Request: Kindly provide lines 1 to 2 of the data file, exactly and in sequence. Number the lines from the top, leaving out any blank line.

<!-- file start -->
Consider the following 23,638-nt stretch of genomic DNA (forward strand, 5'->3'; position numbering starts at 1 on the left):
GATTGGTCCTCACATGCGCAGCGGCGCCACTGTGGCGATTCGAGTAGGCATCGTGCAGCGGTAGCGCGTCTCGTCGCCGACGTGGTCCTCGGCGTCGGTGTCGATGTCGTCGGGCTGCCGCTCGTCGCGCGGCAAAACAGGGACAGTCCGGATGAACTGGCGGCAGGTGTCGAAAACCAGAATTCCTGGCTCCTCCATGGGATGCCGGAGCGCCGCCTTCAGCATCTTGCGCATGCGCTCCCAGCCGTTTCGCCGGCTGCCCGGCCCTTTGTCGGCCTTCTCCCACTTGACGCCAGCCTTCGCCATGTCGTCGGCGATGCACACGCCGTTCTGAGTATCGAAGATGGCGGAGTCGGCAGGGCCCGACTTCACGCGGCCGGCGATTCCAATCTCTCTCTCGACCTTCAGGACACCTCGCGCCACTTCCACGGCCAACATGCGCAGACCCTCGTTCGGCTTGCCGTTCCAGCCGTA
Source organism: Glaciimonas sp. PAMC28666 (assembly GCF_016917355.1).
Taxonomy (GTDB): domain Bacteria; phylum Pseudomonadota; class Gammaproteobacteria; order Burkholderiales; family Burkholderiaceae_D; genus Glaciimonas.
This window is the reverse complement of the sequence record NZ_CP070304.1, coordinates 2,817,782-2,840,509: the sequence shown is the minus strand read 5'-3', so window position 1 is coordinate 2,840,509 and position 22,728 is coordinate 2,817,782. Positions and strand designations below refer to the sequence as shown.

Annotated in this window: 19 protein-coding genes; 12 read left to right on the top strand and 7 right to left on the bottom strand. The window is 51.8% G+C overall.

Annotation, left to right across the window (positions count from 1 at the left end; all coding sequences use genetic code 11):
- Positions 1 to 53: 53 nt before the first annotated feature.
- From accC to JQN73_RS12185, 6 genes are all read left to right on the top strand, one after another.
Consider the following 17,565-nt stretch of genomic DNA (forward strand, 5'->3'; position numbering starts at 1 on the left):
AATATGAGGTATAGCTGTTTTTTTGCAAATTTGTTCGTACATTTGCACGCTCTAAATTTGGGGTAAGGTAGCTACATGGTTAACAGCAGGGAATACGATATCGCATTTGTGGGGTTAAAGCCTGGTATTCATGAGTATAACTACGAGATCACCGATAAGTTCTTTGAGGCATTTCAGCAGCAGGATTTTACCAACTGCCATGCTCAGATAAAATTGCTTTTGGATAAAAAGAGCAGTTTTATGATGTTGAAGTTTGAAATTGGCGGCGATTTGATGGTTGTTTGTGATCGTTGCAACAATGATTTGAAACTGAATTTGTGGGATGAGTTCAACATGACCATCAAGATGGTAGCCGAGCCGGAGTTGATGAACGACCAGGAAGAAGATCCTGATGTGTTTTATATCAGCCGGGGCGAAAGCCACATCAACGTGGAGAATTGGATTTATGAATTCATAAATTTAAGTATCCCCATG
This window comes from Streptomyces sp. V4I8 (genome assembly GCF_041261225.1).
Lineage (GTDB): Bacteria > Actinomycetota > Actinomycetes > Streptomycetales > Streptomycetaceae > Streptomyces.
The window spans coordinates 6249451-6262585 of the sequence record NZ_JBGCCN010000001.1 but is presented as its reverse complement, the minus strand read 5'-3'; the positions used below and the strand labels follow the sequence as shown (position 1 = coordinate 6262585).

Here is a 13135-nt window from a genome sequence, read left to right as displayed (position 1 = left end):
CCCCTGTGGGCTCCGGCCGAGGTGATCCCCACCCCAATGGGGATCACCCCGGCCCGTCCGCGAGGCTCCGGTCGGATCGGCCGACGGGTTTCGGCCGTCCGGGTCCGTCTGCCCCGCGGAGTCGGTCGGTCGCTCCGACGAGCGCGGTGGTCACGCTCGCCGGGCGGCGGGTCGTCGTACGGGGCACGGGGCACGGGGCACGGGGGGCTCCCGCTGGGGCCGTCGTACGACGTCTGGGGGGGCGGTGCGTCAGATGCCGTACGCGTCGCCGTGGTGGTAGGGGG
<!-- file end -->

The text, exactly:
Consider the following 23,638-nt stretch of genomic DNA (forward strand, 5'->3'; position numbering starts at 1 on the left):
GATTGGTCCTCACATGCGCAGCGGCGCCACTGTGGCGATTCGAGTAGGCATCGTGCAGCGGTAGCGCGTCTCGTCGCCGACGTGGTCCTCGGCGTCGGTGTCGATGTCGTCGGGCTGCCGCTCGTCGCGCGGCAAAACAGGGACAGTCCGGATGAACTGGCGGCAGGTGTCGAAAACCAGAATTCCTGGCTCCTCCATGGGATGCCGGAGCGCCGCCTTCAGCATCTTGCGCATGCGCTCCCAGCCGTTTCGCCGGCTGCCCGGCCCTTTGTCGGCCTTCTCCCACTTGACGCCAGCCTTCGCCATGTCGTCGGCGATGCACACGCCGTTCTGAGTATCGAAGATGGCGGAGTCGGCAGGGCCCGACTTCACGCGGCCGGCGATTCCAATCTCTCTCTCGACCTTCAGGACACCTCGCGCCACTTCCACGGCCAACATGCGCAGACCCTCGTTCGGCTTGCCGTTCCAGCCGTA